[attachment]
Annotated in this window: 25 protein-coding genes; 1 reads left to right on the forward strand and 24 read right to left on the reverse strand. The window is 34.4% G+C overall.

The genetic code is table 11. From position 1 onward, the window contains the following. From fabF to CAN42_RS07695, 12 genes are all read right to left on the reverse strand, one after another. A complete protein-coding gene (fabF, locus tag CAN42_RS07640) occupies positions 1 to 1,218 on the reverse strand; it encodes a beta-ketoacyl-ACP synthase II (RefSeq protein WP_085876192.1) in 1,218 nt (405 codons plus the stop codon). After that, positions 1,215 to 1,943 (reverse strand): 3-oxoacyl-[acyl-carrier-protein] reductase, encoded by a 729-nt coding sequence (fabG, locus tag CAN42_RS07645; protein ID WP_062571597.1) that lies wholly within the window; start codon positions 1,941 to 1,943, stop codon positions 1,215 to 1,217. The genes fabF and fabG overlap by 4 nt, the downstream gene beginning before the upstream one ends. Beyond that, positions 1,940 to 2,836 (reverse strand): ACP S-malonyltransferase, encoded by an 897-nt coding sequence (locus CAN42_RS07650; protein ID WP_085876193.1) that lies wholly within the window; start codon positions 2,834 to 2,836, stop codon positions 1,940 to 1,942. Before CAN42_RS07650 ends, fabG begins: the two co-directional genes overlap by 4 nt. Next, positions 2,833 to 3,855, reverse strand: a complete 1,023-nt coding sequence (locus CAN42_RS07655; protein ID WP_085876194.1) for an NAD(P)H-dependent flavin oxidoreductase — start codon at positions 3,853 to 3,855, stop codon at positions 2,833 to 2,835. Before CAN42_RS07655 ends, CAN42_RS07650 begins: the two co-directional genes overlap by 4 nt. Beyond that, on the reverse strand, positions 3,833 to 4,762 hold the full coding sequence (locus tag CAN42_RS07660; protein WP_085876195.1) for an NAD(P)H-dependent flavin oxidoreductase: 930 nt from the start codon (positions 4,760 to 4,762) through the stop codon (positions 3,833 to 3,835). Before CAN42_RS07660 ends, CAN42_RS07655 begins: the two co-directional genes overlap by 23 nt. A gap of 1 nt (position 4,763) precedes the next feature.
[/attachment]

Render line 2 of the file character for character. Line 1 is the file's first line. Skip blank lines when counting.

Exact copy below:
The genetic code is table 11. From position 1 onward, the window contains the following. From fabF to CAN42_RS07695, 12 genes are all read right to left on the reverse strand, one after another. A complete protein-coding gene (fabF, locus tag CAN42_RS07640) occupies positions 1 to 1,218 on the reverse strand; it encodes a beta-ketoacyl-ACP synthase II (RefSeq protein WP_085876192.1) in 1,218 nt (405 codons plus the stop codon). After that, positions 1,215 to 1,943 (reverse strand): 3-oxoacyl-[acyl-carrier-protein] reductase, encoded by a 729-nt coding sequence (fabG, locus tag CAN42_RS07645; protein ID WP_062571597.1) that lies wholly within the window; start codon positions 1,941 to 1,943, stop codon positions 1,215 to 1,217. The genes fabF and fabG overlap by 4 nt, the downstream gene beginning before the upstream one ends. Beyond that, positions 1,940 to 2,836 (reverse strand): ACP S-malonyltransferase, encoded by an 897-nt coding sequence (locus CAN42_RS07650; protein ID WP_085876193.1) that lies wholly within the window; start codon positions 2,834 to 2,836, stop codon positions 1,940 to 1,942. Before CAN42_RS07650 ends, fabG begins: the two co-directional genes overlap by 4 nt. Next, positions 2,833 to 3,855, reverse strand: a complete 1,023-nt coding sequence (locus CAN42_RS07655; protein ID WP_085876194.1) for an NAD(P)H-dependent flavin oxidoreductase — start codon at positions 3,853 to 3,855, stop codon at positions 2,833 to 2,835. Before CAN42_RS07655 ends, CAN42_RS07650 begins: the two co-directional genes overlap by 4 nt. Beyond that, on the reverse strand, positions 3,833 to 4,762 hold the full coding sequence (locus tag CAN42_RS07660; protein WP_085876195.1) for an NAD(P)H-dependent flavin oxidoreductase: 930 nt from the start codon (positions 4,760 to 4,762) through the stop codon (positions 3,833 to 3,835). Before CAN42_RS07660 ends, CAN42_RS07655 begins: the two co-directional genes overlap by 23 nt. A gap of 1 nt (position 4,763) precedes the next feature.